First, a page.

Does working from home improve efficiency or hamper innovation?
The longtime debate over telecommuting was recently thrust back into the headlines when Yahoo!—whose new CEO, Marissa Mayer, caused a stir last year after announcing her pregnancy and plans to forgo maternity leave—instituted a new policy banning employees from working from home. “Some of the best decisions and insights come from hallway and cafeteria discussions, meeting new people, and impromptu team meetings,” read the memo issued to Yahoo! employees in February. “Speed and quality are often sacrificed when we work from home. We need to be one Yahoo!, and that starts with physically being together… Beginning in June, we’re asking all employees with work-from-home arrangements to work in Yahoo! offices.”
The announcement has prompted some companies to revise their own telework policies, but also drawn sharp criticism from many employers and employees who regularly work from home. As HR managers scramble to figure out where their company stands on the issue, one must ask: What are the pros and cons of working from home? And is limiting productivity to just one setting really best for the bottom line?
According to the most recent U.S. Census, in 2010, 9.5 percent of the American workforce worked from home at least one day a week, and an increasingly large percentage of employers now offer the option of telecommuting. Supporters argue the benefits range from economic advantages to increased employee loyalty.
Allowing employees to work from home not only cuts down on commute times, reduces traffic congestion and saves office space, it allows more flexible working hours for employees—something many companies have found works to their advantage. According to a survey by the nonprofit association WorldatWork, nearly 80 percent of respondents said the flexibility to work at home had a “positive or extremely positive effect” on their job engagement, motivation and satisfaction. Meanwhile, research backed by the University of Stanford found a 13-percent increase in performance among employees who were asked to work from home at least four days a week—with participants working longer than their shift time and producing higher performance-per-minute output. The same workers reported higher job satisfaction and were 50 percent less likely to quit their jobs than their co-workers who continued working out of the corporate office.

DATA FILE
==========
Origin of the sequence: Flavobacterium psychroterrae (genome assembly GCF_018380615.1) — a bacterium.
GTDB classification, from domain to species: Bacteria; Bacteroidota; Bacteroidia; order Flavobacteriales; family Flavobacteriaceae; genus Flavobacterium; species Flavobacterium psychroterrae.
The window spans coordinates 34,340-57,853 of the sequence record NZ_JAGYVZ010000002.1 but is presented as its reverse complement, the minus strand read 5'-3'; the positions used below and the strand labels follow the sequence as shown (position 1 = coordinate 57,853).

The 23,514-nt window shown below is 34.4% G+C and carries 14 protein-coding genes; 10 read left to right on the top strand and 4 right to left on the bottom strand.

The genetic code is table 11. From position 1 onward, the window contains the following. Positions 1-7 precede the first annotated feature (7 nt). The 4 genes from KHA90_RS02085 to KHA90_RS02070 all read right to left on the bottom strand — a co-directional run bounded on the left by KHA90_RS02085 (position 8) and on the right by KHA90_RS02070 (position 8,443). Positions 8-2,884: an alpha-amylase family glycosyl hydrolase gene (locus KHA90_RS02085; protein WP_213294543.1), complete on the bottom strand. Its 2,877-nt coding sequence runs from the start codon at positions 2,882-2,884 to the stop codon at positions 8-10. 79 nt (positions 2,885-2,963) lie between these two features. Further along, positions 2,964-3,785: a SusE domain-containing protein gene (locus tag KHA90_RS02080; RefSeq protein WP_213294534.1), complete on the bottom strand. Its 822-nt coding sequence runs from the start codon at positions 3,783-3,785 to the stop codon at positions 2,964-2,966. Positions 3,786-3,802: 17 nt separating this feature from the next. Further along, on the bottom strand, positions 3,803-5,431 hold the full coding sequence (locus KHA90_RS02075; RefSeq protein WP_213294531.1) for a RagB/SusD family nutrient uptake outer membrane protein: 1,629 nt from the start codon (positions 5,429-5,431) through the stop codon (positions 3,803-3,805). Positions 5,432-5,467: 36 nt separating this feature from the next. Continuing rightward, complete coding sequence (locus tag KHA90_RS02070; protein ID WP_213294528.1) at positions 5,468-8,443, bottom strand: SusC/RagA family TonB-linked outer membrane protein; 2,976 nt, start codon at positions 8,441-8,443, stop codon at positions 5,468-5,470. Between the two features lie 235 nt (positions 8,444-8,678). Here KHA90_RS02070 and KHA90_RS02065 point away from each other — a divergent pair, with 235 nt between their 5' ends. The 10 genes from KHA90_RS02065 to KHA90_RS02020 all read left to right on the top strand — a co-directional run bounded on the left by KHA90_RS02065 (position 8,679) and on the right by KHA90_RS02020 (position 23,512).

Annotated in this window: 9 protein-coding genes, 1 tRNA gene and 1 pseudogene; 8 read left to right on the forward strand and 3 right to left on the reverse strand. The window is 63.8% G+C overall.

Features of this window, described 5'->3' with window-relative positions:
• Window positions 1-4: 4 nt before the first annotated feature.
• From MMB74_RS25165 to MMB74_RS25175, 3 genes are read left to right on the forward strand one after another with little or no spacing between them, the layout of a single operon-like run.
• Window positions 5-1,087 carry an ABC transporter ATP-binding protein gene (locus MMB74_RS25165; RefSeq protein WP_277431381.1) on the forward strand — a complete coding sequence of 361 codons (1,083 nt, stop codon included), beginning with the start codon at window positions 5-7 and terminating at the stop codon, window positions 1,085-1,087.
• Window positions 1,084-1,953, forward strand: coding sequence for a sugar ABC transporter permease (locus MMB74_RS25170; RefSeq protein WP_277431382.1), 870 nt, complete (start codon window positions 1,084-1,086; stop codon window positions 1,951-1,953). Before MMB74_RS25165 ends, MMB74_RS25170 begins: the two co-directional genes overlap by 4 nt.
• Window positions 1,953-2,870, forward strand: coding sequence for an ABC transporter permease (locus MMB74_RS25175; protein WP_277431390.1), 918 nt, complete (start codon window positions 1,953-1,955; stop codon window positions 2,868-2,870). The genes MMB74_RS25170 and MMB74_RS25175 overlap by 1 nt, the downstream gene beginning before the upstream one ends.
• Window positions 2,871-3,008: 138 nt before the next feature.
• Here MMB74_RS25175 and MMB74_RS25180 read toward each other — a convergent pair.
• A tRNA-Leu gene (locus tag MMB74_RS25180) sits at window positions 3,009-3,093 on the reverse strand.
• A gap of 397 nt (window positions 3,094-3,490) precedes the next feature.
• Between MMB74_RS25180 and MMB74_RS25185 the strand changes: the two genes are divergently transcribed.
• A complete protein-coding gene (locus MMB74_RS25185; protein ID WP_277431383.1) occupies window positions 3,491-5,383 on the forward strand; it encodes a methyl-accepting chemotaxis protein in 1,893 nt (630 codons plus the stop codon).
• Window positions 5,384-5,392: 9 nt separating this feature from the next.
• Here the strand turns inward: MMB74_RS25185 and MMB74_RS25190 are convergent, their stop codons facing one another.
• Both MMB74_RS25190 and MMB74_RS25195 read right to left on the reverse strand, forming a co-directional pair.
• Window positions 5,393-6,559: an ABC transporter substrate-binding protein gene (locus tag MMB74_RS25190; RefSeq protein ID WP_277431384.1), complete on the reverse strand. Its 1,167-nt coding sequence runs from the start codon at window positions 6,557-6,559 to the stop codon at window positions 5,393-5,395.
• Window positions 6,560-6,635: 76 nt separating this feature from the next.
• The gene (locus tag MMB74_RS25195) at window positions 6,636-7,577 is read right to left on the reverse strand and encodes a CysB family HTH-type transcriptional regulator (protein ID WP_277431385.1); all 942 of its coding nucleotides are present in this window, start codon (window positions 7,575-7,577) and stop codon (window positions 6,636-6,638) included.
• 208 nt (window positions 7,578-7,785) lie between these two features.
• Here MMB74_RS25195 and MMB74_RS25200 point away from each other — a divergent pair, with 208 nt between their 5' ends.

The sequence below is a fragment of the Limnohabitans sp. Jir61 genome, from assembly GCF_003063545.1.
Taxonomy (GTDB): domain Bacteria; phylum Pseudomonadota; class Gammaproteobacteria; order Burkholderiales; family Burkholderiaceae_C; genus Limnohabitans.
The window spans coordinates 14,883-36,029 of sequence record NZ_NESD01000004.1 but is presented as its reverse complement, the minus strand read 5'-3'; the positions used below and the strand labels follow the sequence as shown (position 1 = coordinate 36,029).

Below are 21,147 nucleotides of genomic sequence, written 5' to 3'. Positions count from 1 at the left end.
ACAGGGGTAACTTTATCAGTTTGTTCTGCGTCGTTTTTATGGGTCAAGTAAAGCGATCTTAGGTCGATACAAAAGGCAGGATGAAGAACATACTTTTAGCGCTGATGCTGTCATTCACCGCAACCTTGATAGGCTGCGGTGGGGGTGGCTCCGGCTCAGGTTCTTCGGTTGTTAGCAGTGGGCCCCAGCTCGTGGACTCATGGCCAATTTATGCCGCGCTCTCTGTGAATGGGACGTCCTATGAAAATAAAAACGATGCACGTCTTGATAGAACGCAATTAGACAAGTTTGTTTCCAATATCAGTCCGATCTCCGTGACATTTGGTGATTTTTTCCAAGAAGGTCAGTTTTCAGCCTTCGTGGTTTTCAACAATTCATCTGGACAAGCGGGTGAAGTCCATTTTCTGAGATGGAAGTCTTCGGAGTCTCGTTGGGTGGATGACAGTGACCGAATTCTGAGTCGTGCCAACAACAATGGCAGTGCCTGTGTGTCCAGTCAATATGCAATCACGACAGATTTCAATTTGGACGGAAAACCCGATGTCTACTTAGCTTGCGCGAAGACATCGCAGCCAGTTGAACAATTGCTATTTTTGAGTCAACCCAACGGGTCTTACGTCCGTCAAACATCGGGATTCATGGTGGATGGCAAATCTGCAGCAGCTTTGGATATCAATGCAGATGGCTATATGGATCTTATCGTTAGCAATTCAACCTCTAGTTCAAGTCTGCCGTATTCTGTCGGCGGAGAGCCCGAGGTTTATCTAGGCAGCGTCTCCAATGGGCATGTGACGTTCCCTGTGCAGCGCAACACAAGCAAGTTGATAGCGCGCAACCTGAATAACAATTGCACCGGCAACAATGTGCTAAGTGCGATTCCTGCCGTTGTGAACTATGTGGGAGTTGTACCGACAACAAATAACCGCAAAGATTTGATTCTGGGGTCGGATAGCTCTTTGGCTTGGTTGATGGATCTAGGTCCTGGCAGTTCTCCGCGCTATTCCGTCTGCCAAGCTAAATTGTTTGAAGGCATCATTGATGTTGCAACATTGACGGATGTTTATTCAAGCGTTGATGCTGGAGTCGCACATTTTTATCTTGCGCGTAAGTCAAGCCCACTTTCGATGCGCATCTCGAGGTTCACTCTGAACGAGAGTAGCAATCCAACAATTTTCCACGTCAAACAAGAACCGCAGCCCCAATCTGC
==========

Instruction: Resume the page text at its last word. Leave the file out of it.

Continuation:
On the other side of the argument, many feel that the new policy is in the best interests of Yahoo!, a company that many consider to have lost its innovative edge and is reportedly undergoing a corporate culture crisis. As articulated in the internal memo, telecommuting does not foster collaboration the same way as being in the presence of one’s co-workers does. And while there are a plethora of technologies that enable communication among team members across any distance, they don’t always allow for the same spontaneous exchange of information. Many managers also fear that lack of direct supervision will lead to telecommuters becoming distracted—and thus, less productive—or spending time on personal matters when they should be working. Moreover, some employees worry that working from home could affect their status back at the office, fearing they may be more likely to be laid off or passed over for a promotion.
While each side offers a strong argument, the optimal solution likely depends on the organization. Many businesses have found success allowing employees to work part-time from home, especially when their job involves clearly defined deliverables. Those whose jobs require more group brainstorming and creativity may be better suited to regularly working in the office, but employers could be more flexible and allow exceptions when personal conflicts arise. Overall, tackling the issue on a case-by-case basis may be better than enacting a strict policy. iBi